I am a huge fan of Michael Ostermann's digital art illustrations. Each one sucks you into a surreal alternate world. Here is how he describes his process:
"Every project is different; in both needs and approach, he usually likes to start with a good photograph, a good idea that sets the mood of the overall image. He then applies his self-made resources and uses several photo-manipulation techniques, seeing where it leads."
You might remember Matt Mawson from his great Coney Island series. This time he captures the Queensboro Bridge in New York City and its surroundings. I think the high contrast in these photos really helps make these rainy day photos come to life and gives them a gritty look.
These are some incredibly interesting cut-out portraits by Lucas C. Simões. He takes a seemingly normal portrait and transforms it into something completely unique and interesting. These cut-outs are made from the same stacked image and have up to 13 layers. I love the abstract geometric figures and shapes he has created with these portraits.
James Hance is an incredibly talented character artist and painter. His art features a wide range of Stars Wars, Muppets, celebrity and pop culture references.
Here's an exerpt from his website explaining his three distinct styles:"James appears to have three styles of painting, extremely expressive such as in one of a few depictions of Heath Ledger in the role of Joker, highly painterly in pieces such as his Starwars influenced tribute to the classic Hitchcock thriller North by Northwest and photorealistic "digitally enhanced" paintings such as The Gentle Sith. There are plenty of in-jokes in Hance's portfolio, and it does, from time to time, veer close to socio-cultural comment such as his hauntingly disturbing piece entitled 'Music and Me'."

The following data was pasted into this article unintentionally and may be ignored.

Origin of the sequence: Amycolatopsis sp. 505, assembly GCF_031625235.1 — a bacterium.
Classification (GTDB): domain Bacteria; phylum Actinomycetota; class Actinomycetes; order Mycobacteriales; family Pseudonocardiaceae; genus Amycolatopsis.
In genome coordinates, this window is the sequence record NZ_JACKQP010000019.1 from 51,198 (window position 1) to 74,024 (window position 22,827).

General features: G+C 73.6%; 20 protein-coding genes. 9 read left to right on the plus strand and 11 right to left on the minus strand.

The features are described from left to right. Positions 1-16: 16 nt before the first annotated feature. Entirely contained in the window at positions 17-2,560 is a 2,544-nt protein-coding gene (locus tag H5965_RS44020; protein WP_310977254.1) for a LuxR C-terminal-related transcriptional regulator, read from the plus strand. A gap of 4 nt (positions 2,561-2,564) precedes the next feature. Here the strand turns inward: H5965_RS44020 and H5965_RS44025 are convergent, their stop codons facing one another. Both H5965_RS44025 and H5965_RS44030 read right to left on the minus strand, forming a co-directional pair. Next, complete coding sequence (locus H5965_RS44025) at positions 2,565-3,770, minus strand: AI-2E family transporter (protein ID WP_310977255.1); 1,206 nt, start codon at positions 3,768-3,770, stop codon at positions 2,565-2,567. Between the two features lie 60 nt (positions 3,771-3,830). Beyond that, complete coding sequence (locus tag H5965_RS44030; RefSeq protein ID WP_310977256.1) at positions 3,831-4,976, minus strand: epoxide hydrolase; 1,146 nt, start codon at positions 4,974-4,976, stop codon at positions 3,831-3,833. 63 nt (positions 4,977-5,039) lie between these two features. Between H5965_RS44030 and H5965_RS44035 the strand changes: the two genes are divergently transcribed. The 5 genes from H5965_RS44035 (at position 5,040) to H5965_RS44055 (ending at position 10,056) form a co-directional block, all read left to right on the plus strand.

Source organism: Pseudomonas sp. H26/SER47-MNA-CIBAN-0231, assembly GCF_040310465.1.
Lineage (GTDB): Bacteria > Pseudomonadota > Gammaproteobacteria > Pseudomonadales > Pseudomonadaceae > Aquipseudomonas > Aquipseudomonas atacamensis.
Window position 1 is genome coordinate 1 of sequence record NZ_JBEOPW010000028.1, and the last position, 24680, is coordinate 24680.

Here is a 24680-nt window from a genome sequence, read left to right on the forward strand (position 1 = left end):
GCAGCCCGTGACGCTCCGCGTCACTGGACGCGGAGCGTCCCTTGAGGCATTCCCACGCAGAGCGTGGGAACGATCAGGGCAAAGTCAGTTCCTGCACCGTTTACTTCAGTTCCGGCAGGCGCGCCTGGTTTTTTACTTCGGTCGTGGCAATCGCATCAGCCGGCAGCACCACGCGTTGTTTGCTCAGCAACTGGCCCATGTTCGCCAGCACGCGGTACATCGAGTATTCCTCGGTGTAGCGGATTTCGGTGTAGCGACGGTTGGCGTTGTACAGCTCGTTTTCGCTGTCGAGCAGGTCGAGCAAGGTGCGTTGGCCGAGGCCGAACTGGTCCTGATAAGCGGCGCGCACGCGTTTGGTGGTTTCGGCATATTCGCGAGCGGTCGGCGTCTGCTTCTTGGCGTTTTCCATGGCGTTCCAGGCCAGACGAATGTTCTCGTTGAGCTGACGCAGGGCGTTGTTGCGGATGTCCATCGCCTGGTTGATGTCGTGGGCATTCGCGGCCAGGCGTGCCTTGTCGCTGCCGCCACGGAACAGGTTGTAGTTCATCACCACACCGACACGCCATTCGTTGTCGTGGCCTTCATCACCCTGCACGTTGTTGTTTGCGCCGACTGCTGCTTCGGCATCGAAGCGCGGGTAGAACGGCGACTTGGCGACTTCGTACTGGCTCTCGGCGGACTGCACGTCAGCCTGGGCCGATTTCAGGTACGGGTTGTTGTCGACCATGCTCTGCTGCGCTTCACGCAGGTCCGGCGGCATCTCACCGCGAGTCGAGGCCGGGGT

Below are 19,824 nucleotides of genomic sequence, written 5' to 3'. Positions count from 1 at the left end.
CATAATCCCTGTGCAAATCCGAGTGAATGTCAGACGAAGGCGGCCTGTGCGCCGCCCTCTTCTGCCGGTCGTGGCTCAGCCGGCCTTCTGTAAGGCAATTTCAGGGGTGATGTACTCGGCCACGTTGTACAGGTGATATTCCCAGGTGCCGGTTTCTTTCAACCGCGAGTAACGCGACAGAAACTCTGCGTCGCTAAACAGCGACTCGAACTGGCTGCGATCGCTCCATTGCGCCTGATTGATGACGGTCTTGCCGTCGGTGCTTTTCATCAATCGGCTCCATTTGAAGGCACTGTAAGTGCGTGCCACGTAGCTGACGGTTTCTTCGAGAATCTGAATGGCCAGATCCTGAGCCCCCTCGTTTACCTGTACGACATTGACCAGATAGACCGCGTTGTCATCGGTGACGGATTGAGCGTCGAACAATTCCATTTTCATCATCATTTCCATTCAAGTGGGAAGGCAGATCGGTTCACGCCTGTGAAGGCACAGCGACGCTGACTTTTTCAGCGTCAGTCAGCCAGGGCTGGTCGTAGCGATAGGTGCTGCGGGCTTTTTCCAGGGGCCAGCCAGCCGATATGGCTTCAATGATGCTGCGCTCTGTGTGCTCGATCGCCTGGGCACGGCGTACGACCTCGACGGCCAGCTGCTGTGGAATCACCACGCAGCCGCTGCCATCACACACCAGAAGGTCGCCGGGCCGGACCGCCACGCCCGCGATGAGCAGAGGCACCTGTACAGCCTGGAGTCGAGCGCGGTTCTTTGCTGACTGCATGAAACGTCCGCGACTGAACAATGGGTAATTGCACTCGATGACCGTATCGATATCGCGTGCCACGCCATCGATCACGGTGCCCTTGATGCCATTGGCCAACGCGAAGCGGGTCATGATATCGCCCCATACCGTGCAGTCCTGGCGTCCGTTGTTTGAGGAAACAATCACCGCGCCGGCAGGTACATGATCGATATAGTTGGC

Here's some great fashion photo retouching by M Seth Jones. He does a great job of creating more dynamic images out of the photos without overly touching them up. Here is how he describes his images:
"In these selected images, you can witness first hand the impact that retouching has the potential to make on a single image. Every image presented to me has an ideal state, that I'm attempting to reach; retouch is so completely subjective, that it is likely that no two retouchers will approach an image in the same manner, or reach the same finished outcome. At this stage, it's clear to see that retouching, at least the way I approach it, is not so much about tapering necklines and re-sculpting facial structure; but rather, sculpting light, and the way it falls on the subject, as well as clarifying the distinctions between the individual colours of the image's palette. This ensures that every element sits harmoniously within the final frame, enabling that ideal state to be presented to the viewer with little-to-no visual distractions."
This amazing paper cut-out artwork was created by Bovey Lee.Here's his description of the work, "The foreground involves a sort of kids fight, surrounded by giant jellyfish being rushed to shore by the crashing waves. The mid-ground consists of two oil drilling platforms, collapsing, exploding, and catching on fire. The main figure is the girl on the couch who is unaware of what’s about to happen and laughing away. In the back, the threatening waves are in full throttle, while elephants balance on beach balls at the edge of a wall of water."